ICC introduces Red Card to International Cricket

 . Last updated on June 6, 2017, 3:02 PM
ICC introduces Red Card to International Cricket
Bat dimension regulation is expected to render uniformity in the game.

Several new cricket rules are on the way to its implementation. Recently, ICC adopted a set of new rules as Laws of Cricket, after the annual meet in May. The restrictions on bat dimensions, changes in run out rules and strict disciplinary action on field to curtail misconduct and aggression at play. Per the new regulations the edge of a bat will remain limited to 40 mm and the depth of the bat should be 67 mm. 60 mm is the allowed depth and 7 mm is allowed for a possible curve. The change in run-out rule allows batsmen to remain not-out by only by landing the bat behind the crease before the ball touches the stumps. Thus, even if the bat bounces after touching the crease, it will be enough to rule out a possible run-out.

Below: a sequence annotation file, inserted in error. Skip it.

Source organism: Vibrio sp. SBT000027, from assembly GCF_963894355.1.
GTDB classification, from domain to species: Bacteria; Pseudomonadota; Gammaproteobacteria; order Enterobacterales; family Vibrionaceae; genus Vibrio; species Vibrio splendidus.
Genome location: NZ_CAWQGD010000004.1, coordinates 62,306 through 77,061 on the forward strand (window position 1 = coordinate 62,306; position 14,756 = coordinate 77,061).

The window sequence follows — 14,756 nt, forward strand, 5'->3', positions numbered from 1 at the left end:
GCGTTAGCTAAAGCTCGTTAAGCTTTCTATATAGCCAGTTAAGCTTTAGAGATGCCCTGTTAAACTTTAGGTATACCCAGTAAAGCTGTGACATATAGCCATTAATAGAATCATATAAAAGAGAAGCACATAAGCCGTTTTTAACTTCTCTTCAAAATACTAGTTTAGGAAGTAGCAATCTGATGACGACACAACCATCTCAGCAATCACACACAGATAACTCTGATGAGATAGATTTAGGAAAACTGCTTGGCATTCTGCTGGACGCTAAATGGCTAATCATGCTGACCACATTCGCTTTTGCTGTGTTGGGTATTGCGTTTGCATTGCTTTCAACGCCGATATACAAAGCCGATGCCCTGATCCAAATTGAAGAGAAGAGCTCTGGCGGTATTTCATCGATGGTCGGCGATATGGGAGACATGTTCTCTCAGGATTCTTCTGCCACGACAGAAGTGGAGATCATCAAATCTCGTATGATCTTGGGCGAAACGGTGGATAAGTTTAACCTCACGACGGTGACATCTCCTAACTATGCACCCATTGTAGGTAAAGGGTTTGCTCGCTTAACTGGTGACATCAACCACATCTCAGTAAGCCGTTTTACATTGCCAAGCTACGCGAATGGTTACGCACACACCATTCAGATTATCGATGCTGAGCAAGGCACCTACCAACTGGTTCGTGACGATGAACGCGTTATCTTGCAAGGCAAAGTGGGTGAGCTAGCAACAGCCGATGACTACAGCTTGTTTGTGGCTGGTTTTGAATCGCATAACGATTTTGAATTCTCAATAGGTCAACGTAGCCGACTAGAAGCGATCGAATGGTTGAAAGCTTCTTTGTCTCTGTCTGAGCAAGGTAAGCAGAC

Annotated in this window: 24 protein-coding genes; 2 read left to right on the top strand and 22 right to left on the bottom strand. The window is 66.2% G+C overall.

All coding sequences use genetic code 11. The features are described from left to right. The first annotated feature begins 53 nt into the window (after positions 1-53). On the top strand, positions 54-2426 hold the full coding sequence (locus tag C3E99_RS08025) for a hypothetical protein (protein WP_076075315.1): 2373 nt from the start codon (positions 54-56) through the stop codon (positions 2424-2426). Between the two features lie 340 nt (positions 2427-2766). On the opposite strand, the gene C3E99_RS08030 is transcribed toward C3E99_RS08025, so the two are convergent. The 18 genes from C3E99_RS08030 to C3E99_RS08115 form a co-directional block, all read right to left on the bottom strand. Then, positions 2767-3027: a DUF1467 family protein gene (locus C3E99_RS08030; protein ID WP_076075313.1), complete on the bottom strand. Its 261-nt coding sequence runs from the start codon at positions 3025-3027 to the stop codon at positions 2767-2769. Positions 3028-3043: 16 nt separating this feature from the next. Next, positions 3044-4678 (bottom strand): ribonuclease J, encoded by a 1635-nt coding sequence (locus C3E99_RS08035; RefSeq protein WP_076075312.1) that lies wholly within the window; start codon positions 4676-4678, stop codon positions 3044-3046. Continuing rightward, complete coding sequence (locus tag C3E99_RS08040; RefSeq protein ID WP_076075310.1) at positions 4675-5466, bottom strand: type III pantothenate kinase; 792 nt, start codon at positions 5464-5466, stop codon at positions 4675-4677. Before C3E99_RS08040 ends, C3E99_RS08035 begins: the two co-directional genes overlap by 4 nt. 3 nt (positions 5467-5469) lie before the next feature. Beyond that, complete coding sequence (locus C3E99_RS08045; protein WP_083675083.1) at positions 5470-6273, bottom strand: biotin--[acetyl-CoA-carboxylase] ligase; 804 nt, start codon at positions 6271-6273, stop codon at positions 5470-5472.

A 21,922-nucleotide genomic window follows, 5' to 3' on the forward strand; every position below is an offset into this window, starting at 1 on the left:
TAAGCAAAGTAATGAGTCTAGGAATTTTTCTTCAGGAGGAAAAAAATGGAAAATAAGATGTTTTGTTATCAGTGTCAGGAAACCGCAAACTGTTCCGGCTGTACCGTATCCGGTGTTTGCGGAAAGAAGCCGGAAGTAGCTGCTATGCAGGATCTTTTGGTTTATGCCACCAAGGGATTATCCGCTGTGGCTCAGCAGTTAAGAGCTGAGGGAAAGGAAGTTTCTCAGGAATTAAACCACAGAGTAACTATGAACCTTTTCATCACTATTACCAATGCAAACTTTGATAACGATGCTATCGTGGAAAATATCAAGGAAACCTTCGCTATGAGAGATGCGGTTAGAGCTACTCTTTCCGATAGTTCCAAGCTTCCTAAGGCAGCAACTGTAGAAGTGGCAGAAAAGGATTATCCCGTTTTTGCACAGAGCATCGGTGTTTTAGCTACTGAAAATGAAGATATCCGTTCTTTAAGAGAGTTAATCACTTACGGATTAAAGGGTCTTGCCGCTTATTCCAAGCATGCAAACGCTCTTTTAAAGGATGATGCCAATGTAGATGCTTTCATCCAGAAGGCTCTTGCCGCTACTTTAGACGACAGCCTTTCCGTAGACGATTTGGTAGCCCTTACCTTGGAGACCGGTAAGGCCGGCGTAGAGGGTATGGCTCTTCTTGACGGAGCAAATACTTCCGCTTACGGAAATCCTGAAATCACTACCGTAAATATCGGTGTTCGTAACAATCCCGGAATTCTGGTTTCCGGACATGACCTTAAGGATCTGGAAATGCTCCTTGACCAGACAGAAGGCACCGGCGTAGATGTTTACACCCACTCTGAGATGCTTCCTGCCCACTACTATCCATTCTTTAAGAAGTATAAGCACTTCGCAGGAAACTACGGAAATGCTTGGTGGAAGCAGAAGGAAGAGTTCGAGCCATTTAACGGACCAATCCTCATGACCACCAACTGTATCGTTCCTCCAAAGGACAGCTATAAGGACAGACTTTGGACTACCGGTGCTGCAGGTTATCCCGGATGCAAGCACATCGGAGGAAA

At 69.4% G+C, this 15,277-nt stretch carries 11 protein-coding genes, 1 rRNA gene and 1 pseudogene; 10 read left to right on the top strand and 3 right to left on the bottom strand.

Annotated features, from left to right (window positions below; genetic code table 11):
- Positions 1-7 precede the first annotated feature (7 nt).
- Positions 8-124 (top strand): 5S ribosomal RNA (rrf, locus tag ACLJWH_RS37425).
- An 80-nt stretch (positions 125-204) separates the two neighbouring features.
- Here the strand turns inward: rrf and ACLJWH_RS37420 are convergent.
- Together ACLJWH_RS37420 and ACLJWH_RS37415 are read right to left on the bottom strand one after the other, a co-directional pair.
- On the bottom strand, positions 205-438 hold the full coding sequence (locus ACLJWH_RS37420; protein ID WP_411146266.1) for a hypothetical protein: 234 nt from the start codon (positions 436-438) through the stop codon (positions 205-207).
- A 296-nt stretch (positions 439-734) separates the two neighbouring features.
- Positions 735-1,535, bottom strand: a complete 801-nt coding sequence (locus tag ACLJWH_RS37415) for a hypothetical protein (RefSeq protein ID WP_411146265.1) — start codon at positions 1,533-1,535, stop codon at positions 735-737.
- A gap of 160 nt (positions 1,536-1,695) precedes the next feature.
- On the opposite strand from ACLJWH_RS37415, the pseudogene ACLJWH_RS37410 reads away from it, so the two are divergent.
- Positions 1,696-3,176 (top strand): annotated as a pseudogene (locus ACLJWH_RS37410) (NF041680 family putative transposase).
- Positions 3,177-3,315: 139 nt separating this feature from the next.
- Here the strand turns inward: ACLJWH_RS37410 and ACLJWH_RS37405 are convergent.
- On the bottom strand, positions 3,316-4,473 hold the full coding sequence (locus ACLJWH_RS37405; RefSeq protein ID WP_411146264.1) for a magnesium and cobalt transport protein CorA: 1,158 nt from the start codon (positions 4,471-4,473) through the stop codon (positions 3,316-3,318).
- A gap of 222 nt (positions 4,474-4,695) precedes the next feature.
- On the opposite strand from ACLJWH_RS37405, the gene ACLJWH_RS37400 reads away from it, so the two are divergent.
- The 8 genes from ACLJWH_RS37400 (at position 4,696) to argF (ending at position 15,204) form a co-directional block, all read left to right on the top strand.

Red Card is introduced for first time in cricket as a disciplinary action against players. Red Card will be used in cases of physical violence including threatening an umpire and physical assault. Although, such incidences rarely occur at international level, there are many such instances in lower level cricket. A red card will ban the player from the entire game. Since such aggressive incidents do not happen much in international cricket, the red card rule is expected to have a little impact.

The new set of rules will be implemented from 1st of October 2017. Per Chair of Cricket Committee, Anil Kumble, the rules, especially the size regulation of bat will balance the game on a larger scale. There were series of debates on size of bat. The new regulation will fix the upper limit of bat thickness and depth. Currently, several players use bats of thicker edge creating a difference in their strike and hitting power. The new rules will bring on a uniformity in bat sizes. The run-out impasse was long standing bringing confusion over the wicket. The new law has put an end to the bat bouncing dilemma in run-out cases.


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